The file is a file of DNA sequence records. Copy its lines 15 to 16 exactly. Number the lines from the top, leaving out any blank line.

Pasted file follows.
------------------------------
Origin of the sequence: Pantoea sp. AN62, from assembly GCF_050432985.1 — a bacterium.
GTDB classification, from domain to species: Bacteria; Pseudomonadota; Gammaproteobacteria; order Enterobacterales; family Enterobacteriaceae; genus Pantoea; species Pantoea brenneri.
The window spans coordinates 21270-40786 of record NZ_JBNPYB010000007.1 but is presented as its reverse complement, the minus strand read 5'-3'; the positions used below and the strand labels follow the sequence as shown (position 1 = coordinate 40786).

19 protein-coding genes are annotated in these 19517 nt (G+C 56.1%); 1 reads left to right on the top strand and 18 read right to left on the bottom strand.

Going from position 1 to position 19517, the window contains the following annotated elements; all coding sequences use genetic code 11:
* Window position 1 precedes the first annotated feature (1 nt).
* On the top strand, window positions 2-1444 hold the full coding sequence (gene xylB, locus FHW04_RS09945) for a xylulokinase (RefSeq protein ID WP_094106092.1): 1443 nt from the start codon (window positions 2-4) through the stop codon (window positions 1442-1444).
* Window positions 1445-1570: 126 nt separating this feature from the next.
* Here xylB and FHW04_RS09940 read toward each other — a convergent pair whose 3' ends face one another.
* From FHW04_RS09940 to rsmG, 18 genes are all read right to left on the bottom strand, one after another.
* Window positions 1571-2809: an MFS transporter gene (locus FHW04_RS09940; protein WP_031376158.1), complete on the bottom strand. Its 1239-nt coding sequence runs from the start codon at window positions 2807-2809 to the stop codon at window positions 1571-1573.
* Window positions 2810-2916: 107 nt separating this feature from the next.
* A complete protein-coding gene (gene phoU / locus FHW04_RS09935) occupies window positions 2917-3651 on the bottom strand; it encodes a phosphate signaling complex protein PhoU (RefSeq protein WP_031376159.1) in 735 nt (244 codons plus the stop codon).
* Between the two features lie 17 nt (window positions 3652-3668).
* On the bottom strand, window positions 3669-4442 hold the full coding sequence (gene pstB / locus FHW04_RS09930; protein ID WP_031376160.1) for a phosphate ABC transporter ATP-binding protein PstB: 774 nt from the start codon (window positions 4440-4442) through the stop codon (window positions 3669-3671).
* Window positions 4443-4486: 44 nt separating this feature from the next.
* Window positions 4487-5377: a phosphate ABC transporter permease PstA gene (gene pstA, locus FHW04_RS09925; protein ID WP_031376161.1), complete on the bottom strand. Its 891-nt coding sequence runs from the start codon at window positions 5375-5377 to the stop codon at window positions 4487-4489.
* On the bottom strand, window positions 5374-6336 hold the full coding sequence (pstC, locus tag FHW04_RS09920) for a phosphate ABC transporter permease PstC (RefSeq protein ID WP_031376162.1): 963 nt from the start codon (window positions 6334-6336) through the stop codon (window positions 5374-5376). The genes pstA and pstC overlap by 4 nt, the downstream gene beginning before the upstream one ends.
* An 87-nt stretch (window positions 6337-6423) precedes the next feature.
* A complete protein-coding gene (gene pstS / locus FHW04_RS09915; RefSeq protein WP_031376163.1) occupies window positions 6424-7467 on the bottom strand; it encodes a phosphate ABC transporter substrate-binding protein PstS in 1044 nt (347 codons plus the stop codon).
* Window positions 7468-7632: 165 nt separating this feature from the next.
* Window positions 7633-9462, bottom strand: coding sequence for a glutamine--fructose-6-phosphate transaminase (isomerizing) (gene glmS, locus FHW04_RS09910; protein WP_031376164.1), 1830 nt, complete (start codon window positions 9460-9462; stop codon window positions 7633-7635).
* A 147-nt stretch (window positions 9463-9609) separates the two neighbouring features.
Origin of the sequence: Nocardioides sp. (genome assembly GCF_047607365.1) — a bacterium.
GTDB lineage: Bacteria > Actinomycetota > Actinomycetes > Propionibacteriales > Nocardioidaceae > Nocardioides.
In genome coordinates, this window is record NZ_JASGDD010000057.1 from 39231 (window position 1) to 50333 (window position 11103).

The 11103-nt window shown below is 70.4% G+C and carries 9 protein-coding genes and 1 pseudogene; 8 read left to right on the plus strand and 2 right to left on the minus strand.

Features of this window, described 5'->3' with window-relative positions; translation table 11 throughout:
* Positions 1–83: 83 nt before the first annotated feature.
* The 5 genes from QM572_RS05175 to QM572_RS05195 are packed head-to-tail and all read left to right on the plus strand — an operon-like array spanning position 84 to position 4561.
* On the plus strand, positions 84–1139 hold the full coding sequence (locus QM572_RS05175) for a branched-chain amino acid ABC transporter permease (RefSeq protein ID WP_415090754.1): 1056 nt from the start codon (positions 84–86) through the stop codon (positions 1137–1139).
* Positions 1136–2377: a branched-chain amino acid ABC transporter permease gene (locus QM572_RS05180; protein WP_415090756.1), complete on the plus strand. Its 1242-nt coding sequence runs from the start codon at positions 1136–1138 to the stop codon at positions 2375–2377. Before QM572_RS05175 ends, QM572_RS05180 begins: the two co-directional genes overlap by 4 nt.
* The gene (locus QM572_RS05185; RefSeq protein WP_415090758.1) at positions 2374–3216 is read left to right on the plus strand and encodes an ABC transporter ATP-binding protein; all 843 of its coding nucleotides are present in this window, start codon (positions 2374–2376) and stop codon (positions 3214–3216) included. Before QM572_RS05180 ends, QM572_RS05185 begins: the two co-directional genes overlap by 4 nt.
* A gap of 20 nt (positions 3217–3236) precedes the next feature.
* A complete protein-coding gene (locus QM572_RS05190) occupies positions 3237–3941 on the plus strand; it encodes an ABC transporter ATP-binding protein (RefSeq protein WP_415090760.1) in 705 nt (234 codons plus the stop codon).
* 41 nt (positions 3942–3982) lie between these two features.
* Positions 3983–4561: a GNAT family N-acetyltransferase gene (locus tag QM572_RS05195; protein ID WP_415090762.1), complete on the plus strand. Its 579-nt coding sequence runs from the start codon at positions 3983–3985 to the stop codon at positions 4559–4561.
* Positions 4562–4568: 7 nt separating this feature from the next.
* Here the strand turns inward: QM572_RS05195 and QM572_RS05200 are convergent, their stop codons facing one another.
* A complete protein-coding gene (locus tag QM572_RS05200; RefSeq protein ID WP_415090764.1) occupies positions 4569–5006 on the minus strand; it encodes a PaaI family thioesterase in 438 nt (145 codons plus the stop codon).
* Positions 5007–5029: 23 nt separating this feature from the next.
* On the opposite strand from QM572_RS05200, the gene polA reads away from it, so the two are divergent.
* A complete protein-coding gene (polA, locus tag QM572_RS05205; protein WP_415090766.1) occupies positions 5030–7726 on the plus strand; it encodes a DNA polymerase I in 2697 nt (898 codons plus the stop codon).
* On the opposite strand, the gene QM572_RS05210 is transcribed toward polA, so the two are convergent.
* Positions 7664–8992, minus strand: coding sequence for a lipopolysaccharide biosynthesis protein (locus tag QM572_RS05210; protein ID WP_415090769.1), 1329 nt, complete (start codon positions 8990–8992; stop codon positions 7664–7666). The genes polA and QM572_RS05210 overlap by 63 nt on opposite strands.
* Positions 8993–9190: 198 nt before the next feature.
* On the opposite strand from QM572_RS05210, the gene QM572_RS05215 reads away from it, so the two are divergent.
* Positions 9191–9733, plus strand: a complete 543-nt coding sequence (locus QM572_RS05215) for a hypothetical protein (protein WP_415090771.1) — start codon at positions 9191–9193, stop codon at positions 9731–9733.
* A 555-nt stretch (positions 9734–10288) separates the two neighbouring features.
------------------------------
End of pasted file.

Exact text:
* On the bottom strand, window positions 3669-4442 hold the full coding sequence (gene pstB / locus FHW04_RS09930; protein ID WP_031376160.1) for a phosphate ABC transporter ATP-binding protein PstB: 774 nt from the start codon (window positions 4440-4442) through the stop codon (window positions 3669-3671).
* Window positions 4443-4486: 44 nt separating this feature from the next.